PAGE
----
Mailvox: not the teacher’s pet

Aero sides with the academy:

Its good to see the grade giver had the insight not to give you all As

A lot of them tended to have this hangup about students occasionally showing up for class and buying the textbook or something. Weird. I think the time I most enjoyed getting called on the carpet was when my stats prof was chewing me out in front of the class for missing a pair of classes after she’d threatened me with an F if I missed another one.

HER: “Why weren’t you here last week! I told you I’d fail you if you didn’t show up!”
VOX: “Hey, I couldn’t make it. It was physically impossible.”
HER: “Physically impossible? Were you sick? I don’t believe you.”
VOX: “Seriously, it was impossible. Ask the police. They were the ones who were keeping me locked up.”

LONG MOMENT OF STUNNED SILENCE

HER: “You were in jail? For what?”
VOX: “Assault.”

I ended up with a B+ since she decided to only dock me for not turning in any homework. (Only college prof I ever had who actually graded homework.) I’m pretty sure the main reason she set aside her little attendance policy was that she was terrified I’d end up in her class again the next semester if she failed me.

Who says the fascists lost?

From the Telegraph:

Every baby attending a day nursery or who is in the care of a childminder will be taught a new national curriculum devised by Whitehall, it was announced yesterday.

Childminders and nurseries will be under a legal duty to teach the Early Years Foundation Stage to children “from birth” until the age of three. Inspectors from Ofsted will check that the children are developing in four “distinct curriculum headings”. This will include becoming “competent learners”, for which they will be expected to have mastered such skills as comparing, categorising and recognising symbols and marks….

The framework will have the same compulsory force as the national curriculum, which lays down what children learn at school.

The British might as well simply ban parenting children altogether and grow armies of clone-workers while they’re at it. Or, alternatively, just import more Muslims as that seems to be working really well in France. And is anyone surprised that the children’s minister at the Department of Education who is at the forefront of this abomination is named “Beverly”?

The way in which Western societies plunge themselves headlong into destruction while a signficant percentage of its members watch and nod approvingly is totally mystifying to me.

Mailvox: a bubble waiting to burst

Renee conflates academic success with real world success:

Right now, I’m getting the top grades in my biology and chemistry classes, and no, they’re not all girls. I got the highest grade in my class on my chem prelim last time around. (I have another one coming up Thursday that I really should be studying for now).

What am I supposed to do, fail on purpose?

No, of course you shouldn’t give up your pursuit of excellence in your academic endeavors. Learning should always be prized, for its own sake. But neither should you confuse academic success with material success or expect the latter to flow naturally from the former.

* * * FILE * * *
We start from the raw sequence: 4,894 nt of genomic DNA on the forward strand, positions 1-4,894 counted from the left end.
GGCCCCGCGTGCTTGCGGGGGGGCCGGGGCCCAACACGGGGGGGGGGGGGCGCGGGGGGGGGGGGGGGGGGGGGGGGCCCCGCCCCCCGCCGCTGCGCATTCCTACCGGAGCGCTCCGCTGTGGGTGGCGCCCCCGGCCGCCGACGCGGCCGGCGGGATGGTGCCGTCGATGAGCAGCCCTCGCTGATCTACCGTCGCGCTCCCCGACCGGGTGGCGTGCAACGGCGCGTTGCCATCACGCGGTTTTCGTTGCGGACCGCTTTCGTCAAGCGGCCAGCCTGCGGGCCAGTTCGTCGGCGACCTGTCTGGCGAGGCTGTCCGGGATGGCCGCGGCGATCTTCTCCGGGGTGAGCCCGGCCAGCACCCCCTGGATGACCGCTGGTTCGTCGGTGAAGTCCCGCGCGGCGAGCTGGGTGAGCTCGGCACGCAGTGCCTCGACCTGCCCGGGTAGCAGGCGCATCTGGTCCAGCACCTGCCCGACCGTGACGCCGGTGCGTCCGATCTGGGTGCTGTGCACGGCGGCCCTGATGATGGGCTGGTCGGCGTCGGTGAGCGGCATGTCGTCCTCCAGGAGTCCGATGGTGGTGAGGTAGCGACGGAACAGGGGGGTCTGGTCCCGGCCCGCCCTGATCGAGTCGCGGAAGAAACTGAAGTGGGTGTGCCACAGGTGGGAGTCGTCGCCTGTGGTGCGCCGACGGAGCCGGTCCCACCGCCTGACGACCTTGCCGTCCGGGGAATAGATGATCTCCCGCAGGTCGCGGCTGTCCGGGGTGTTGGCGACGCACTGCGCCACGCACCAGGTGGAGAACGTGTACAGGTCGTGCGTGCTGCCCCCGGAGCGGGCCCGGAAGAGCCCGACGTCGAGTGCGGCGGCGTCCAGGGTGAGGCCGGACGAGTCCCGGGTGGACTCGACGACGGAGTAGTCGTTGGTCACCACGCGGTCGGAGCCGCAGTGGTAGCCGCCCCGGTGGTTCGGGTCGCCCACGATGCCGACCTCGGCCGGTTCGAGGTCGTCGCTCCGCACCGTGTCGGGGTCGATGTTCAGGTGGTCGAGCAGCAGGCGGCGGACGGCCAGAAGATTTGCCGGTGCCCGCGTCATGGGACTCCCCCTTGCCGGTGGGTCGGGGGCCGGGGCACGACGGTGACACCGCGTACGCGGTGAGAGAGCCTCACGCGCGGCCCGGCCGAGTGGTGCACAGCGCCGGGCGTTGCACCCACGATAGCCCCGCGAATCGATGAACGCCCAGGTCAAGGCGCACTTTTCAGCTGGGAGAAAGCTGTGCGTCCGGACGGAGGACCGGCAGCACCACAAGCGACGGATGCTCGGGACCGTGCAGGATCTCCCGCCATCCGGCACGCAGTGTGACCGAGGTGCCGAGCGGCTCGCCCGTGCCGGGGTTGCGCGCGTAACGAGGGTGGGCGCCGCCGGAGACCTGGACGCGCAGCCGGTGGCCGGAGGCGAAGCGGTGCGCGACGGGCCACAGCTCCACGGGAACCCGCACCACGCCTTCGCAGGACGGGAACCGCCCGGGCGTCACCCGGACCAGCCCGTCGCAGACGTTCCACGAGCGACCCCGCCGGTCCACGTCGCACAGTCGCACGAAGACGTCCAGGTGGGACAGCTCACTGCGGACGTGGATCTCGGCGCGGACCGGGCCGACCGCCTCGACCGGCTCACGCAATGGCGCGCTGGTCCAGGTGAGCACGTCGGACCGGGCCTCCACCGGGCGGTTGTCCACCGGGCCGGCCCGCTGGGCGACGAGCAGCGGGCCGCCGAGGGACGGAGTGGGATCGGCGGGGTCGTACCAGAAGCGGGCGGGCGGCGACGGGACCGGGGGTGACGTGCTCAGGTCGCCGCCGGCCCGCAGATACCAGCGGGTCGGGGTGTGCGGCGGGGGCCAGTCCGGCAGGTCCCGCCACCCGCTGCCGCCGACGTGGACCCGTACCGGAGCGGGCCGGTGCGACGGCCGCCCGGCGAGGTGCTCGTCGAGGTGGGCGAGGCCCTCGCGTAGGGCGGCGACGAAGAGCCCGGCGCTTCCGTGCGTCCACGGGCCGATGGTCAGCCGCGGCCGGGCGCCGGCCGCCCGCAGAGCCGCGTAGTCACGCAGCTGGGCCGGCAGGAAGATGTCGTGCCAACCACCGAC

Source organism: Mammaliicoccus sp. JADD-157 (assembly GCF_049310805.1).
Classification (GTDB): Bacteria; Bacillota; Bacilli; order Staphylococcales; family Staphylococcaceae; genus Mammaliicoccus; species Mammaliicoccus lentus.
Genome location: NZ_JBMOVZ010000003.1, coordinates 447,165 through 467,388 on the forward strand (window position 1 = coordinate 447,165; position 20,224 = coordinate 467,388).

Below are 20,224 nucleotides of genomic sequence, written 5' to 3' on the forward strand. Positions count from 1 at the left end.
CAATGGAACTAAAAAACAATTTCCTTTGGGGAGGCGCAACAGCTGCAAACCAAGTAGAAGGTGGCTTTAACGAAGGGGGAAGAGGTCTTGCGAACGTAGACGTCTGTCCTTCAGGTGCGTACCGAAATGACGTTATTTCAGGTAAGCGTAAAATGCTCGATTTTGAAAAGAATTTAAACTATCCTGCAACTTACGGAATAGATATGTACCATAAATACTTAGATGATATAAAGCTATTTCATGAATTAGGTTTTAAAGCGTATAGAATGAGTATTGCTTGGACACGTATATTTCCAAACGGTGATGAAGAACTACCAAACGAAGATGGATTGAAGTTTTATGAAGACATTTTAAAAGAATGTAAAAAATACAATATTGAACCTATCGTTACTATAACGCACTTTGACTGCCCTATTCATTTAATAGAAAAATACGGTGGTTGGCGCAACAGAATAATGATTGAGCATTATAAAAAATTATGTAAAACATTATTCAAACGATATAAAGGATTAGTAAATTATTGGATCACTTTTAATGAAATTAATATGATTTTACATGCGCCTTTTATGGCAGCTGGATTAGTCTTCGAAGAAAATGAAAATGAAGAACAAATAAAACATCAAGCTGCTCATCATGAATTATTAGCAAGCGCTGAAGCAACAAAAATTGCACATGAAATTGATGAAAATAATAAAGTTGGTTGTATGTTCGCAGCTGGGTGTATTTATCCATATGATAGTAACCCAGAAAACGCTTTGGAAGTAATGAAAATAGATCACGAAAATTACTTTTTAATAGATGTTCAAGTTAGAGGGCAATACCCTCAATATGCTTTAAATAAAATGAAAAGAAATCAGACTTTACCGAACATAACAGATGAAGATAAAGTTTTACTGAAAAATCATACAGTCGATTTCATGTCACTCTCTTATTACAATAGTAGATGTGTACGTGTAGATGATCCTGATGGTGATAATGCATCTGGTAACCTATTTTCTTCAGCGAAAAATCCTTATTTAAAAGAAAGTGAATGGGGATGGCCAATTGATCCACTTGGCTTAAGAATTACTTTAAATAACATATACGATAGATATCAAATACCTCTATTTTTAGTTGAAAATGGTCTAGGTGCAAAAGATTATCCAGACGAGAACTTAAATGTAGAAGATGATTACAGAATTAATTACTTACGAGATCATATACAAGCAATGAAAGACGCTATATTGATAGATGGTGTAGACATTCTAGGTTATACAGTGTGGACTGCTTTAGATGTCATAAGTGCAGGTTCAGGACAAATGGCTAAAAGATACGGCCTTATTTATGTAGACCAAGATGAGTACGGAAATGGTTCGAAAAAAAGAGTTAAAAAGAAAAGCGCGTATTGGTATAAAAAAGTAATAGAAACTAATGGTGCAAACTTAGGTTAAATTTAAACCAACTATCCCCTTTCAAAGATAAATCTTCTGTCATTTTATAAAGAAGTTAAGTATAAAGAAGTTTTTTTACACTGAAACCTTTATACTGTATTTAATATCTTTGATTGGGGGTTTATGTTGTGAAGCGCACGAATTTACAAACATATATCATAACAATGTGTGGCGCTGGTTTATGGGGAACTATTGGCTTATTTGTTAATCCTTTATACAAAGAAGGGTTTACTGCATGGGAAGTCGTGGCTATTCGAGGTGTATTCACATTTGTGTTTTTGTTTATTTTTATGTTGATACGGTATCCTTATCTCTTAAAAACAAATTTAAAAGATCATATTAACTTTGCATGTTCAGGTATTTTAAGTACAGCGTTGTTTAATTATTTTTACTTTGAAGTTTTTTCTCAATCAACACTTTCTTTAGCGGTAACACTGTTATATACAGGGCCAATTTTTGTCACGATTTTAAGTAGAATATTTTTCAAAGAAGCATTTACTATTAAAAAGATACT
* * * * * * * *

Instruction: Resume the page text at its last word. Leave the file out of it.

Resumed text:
Academic success is much simpler than real world success because it depends upon one very simple principle: please the giver of grades. This generally involves the ability to follow directions, do what is expected and show up to class. The problem is that these abilities are almost completely irrelevant when it comes to achieving success in the real world. At best, they will help one become a reasonably well-compensated worker bee in a large organization where results are measured by subjective performance reviews given by one’s superior – in other words, pleasing the giver of grades.

Many have noted that few of the most successful self-made men have undergone traditional educational paths. This is not an accident. Success in the real world requires risk-taking, creativity and resiliency, three things that no student with a 4.0 has ever been required to demonstrate, not even at the finest schools. Unlike the caring teacher or the nurturing professor, the market doesn’t give a damn about you and you’re not going to get a do-over on that failed demonstration to the all-important potential strategic partner because the cat that Daddy gave you on your fifth birthday had to be rushed to the vet and you just didn’t have time to finish your preparations.

What Renee and other young women need to keep in mind is that they have been sold two fraudulent bills of goods. One, of course, is that men will value them for their accomplishments and find them more desirable with a career and a college degree. The second is that academic success is realistisc and adequate preparation for marketplace success. This latter reality is becoming ever more apparent as women now make up 57 percent of this generation’s college students but are conspicuous primarily by their absence from the latest generation of entrepeneurs.

It boils down to this. School is talk. Real work is action. You can talk all you like, but an idea only becomes a product or a service through action. Now, it is true that men and women who talk a good game can make a lot of money for a while – I know a few high-priced New York consultants; they’re totally useless but they do make a lot of money convincing large companies to pay for their banal “services” – but at the end of the day they haven’t built anything or really accomplished anything. And they know it.

There are women who have the guts, insight and tenacity to build a business from the ground up, but it’s interesting to note that the Debbie Fields, the Mary Kay Ashs and the Oprah Winfreys of the world have all achieved great market success with very little in the way of an academic foundation.

So, get your good grades. Take pride in them. They will give you an initial leg up. But that’s it.